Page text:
There are still just two main types in the U.S. One tells you if you have an active infection with the coronavirus, whether you have symptoms or not. The other checks to see if you were previously infected at some point and fought it off.
Currently, almost all testing in hospitals, clinics and drive-thru sites uses the first testing method, to help doctors detect and treat people with active COVID-19. The other method — known as antibody testing — is still getting rolling. But eventually experts predict the blood test will play a key role in allowing many Americans to safely return to work and school by identifying those who are likely immune from the virus.
Neither test can be done at home yet. Here's a look at both tests and how they work: TESTING FOR INFECTION Genetic testing is the best method for detecting active COVID-19 infections and making a diagnosis. The process requires several steps and high-tech testing equipment to detect tiny traces of the virus that causes COVID-19.
First, the doctor or nurse gathers samples from a patient's nose or throat using swabs. The sample is developed through a process called polymerase chain reaction, or PCR, which is used to boost any traces of virus until they are detectable.
The same process has long been used to diagnose viruses like HIV and hepatitis. The Food and Drug Administration has now authorized dozens of these types of tests that can be run at hospitals, university laboratories and large testing chains like Quest Diagnostics. The tests typically take 4 to 6 hours to run and can take a day or more to turn around if a sample needs to be shipped to another site for processing.
Last month, several faster options that don't require laboratory processing came on the market. The fastest is a 15-minute test from Abbott Laboratories run on small, portable electronic machines found in thousands of hospitals, clinics and doctor’s offices. The test puts all the chemical ingredients into a small cartridge that's inserted into the Abbott machine along with the swabbed sample.
There are caveats to these types of tests: Someone can test negative one day and then positive the next. Much depends on the level of virus and whether the swab picked up enough of it to make a good sample.
The FDA recently authorized the first genetic test that uses saliva, rather than a nasal swab, but its availability is limited for now. U.S. testing continues to be squeezed by huge demand, limited testing machines and shortages of key supplies like swabs. While the U.S. is now conducting well over 1 million tests per week, most experts say that number will need to increase at least threefold before social distancing is dramatically eased.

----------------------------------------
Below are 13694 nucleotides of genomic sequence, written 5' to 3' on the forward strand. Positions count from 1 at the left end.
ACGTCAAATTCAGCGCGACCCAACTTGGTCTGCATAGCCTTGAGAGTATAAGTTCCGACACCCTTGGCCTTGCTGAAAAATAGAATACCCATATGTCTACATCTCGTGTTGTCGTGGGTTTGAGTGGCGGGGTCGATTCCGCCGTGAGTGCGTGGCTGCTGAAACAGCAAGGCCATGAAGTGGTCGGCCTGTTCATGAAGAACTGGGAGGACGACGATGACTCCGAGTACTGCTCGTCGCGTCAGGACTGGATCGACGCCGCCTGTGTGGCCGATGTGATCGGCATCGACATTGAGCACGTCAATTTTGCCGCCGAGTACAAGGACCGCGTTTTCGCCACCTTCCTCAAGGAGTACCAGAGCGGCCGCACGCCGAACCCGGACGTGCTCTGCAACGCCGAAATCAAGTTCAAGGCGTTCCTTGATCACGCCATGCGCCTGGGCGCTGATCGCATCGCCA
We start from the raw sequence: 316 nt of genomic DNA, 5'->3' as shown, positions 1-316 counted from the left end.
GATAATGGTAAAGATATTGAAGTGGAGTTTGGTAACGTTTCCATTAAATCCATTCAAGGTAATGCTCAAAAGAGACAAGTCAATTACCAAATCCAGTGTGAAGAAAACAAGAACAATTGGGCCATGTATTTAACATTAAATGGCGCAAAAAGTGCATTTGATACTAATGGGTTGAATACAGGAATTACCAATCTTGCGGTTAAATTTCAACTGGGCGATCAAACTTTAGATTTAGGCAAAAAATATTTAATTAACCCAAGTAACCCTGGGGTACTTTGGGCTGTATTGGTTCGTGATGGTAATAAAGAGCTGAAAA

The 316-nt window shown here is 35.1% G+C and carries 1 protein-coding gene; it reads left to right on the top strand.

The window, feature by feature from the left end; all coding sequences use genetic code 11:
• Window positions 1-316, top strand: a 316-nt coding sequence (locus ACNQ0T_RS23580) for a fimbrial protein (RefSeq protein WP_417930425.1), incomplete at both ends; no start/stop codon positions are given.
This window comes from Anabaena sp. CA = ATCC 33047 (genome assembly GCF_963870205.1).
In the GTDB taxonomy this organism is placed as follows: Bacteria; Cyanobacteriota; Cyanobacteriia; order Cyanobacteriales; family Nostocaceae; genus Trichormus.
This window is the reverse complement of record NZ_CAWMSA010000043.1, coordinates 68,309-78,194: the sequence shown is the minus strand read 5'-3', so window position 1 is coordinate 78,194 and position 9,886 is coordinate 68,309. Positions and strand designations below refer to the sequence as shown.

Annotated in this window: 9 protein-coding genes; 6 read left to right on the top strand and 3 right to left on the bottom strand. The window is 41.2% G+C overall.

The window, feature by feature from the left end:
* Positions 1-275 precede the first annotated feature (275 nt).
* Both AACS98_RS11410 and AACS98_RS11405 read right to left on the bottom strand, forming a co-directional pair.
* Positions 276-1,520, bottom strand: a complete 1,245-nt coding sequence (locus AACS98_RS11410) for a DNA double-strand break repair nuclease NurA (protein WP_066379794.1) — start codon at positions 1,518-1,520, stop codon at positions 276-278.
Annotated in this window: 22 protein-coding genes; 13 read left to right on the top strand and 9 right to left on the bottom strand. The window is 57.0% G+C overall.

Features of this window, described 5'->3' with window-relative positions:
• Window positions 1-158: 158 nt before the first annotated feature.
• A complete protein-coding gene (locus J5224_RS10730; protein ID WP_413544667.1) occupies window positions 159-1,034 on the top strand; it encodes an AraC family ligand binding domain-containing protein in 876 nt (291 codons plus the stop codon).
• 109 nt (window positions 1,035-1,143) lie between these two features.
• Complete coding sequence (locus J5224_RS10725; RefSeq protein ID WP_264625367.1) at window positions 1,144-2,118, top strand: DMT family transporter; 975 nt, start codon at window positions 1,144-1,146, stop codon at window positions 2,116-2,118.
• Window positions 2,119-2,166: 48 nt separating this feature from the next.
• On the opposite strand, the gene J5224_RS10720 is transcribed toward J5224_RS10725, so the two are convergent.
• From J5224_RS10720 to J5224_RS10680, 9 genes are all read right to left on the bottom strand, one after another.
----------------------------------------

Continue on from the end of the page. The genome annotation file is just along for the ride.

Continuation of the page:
TESTING FOR ANTIBODIES The second type of test won't tell you whether you're currently infected with the virus, but whether you were infected sometime in the past. Instead of searching for the virus itself, these tests search for blood proteins called antibodies, which the body produces days or weeks after fighting an infection. The same approach — usually a finger-prick of blood on a test strip — is used for HIV, hepatitis and many other infections.
Dr. Anthony Fauci, the nation’s top infectious disease official, says it’s a “reasonable assumption,” that if you have antibodies, you will be protected from another infection. But federal researchers still have to answer several key questions: How accurate are the tests? What antibody level is needed for immunity? How long does that immunity last?
By testing broad populations for antibodies, researchers hope to learn how widely the virus spread and how deadly it really is. Both questions remain unresolved since experts believe at least 25% of those infected never show symptoms. Some of those larger studies are getting started.
For now, FDA Commissioner Dr. Stephen Hahn suggests the blood tests could be used by front-line health care workers. For example, a doctor who tests positive for antibodies could be in a safer position to treat COVID-19 patients than a colleague who tests negative.
The FDA has authorized four antibody tests based on preliminary reviews. But more than 90 others have launched without FDA oversight under a federal emergency policy intended to quickly ramp up testing options. Those tests are supposed to bear disclaimers, including that they have not been FDA-approved, though many don't.
Several laboratory and physician groups have called for tighter FDA control. “They have a responsibility to go back, demand more rigorous clinical trials and probably put some guard rails around these tests,” said Dr. Gary Procop of the Cleveland Clinic who is chair of the American Society for Clinical Pathology’s Commission on Science, Technology and Policy.
This story was first published on April 20, 2020. It was updated on April 21, 2020, to correct the position held by Dr. Gary Procop with the American Society for Clinical Pathology.
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